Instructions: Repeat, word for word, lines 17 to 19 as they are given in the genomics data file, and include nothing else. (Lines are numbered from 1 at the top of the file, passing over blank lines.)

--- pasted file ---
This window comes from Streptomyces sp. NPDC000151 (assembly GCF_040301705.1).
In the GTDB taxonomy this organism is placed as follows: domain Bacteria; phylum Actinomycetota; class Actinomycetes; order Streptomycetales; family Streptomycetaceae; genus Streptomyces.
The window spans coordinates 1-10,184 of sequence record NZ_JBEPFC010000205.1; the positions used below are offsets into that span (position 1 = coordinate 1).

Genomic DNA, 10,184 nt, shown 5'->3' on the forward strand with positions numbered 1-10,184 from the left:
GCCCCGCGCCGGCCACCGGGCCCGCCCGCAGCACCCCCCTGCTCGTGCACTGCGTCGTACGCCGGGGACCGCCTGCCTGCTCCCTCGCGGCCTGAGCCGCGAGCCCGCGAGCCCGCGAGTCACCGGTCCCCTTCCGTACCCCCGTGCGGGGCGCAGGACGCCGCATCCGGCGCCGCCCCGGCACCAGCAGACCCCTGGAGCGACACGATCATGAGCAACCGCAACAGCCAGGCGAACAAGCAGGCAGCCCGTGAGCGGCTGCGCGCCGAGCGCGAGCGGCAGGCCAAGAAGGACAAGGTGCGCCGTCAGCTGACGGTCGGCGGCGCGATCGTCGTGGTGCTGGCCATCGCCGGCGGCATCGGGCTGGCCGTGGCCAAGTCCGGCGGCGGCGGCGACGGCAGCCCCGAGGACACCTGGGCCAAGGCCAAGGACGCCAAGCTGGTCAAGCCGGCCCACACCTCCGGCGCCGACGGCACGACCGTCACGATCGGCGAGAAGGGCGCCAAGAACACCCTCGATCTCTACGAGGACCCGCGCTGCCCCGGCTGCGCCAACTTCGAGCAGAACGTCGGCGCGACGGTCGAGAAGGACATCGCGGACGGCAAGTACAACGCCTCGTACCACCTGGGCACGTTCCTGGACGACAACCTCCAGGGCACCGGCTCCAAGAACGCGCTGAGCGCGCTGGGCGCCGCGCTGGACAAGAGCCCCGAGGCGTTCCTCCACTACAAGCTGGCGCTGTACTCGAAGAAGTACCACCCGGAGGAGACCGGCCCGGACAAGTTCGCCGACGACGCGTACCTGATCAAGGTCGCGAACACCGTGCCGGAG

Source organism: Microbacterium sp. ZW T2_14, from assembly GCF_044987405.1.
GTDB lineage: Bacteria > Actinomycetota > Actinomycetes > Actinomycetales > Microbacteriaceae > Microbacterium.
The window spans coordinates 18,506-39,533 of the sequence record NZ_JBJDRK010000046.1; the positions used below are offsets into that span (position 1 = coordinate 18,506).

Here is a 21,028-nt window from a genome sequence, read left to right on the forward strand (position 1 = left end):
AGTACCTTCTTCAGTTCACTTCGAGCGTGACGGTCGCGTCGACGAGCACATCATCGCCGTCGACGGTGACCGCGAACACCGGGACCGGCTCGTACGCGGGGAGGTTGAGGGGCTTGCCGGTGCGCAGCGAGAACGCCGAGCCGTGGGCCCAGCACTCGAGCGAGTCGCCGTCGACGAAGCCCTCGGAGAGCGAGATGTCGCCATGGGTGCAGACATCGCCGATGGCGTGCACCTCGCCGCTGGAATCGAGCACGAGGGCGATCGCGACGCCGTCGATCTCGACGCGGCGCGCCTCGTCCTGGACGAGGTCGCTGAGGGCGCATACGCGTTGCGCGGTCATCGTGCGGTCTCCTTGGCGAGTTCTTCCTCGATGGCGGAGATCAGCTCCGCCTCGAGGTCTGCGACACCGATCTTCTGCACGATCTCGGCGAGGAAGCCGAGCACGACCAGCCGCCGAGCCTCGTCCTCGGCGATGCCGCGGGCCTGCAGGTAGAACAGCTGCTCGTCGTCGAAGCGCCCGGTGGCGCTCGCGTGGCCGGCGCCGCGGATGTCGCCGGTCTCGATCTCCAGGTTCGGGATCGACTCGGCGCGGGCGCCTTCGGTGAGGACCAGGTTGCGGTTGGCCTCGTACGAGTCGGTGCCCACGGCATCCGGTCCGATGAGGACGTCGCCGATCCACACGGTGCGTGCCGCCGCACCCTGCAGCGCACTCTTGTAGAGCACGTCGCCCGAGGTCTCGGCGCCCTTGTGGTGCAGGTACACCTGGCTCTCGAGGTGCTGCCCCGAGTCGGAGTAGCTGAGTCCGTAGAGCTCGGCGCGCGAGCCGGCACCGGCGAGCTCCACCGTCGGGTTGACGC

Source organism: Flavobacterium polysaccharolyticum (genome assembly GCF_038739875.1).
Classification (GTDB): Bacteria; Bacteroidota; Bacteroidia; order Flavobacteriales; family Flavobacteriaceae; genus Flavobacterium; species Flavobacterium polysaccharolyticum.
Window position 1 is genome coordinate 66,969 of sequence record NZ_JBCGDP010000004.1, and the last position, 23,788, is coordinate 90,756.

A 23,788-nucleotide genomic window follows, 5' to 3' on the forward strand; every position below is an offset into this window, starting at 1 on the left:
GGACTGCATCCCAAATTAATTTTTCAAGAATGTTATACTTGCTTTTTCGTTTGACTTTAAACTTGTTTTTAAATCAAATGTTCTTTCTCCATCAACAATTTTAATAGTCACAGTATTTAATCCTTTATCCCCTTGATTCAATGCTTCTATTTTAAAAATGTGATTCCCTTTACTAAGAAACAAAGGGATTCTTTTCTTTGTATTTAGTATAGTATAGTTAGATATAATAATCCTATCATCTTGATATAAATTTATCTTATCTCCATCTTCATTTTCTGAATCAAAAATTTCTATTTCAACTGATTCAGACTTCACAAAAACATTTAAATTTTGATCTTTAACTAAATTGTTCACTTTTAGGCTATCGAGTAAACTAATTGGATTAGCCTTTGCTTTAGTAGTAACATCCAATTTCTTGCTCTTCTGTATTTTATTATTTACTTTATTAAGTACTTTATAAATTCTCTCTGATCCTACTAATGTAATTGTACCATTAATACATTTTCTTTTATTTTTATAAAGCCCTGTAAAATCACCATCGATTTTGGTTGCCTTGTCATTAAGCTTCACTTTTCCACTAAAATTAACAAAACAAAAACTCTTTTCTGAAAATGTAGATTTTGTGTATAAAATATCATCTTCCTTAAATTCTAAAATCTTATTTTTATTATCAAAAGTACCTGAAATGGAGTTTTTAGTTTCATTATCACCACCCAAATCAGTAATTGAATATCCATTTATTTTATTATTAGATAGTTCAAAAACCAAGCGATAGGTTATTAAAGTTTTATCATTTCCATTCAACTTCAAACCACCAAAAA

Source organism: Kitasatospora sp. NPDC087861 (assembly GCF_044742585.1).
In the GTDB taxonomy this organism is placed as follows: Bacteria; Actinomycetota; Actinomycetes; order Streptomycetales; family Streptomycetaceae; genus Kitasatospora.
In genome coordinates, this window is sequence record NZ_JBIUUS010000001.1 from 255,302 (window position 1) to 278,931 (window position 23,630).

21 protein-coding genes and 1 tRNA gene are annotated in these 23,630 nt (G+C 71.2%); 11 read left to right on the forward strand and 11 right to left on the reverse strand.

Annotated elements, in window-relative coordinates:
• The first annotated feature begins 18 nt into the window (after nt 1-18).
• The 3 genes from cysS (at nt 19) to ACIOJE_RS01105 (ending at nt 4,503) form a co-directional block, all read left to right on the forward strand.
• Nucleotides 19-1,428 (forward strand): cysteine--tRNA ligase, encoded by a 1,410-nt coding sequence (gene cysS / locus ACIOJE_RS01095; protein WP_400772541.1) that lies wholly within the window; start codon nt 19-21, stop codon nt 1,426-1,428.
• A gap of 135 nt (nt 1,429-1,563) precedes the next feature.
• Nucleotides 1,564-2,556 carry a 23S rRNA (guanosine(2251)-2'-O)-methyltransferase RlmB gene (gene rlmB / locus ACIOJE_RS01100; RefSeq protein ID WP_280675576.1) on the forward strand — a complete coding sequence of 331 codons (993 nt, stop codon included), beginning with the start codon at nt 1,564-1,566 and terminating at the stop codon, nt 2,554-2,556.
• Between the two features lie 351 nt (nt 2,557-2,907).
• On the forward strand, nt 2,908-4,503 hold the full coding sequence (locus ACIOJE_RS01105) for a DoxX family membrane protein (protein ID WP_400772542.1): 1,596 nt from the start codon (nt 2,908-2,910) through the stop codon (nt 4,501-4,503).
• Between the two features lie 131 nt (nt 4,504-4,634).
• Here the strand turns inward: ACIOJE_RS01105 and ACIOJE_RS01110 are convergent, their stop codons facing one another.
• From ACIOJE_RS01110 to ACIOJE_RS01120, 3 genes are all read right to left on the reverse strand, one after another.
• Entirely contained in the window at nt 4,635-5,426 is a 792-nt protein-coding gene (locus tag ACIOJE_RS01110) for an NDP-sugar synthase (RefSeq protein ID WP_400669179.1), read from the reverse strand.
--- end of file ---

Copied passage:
In the GTDB taxonomy this organism is placed as follows: Bacteria; Actinomycetota; Actinomycetes; order Streptomycetales; family Streptomycetaceae; genus Kitasatospora.
In genome coordinates, this window is sequence record NZ_JBIUUS010000001.1 from 255,302 (window position 1) to 278,931 (window position 23,630).

21 protein-coding genes and 1 tRNA gene are annotated in these 23,630 nt (G+C 71.2%); 11 read left to right on the forward strand and 11 right to left on the reverse strand.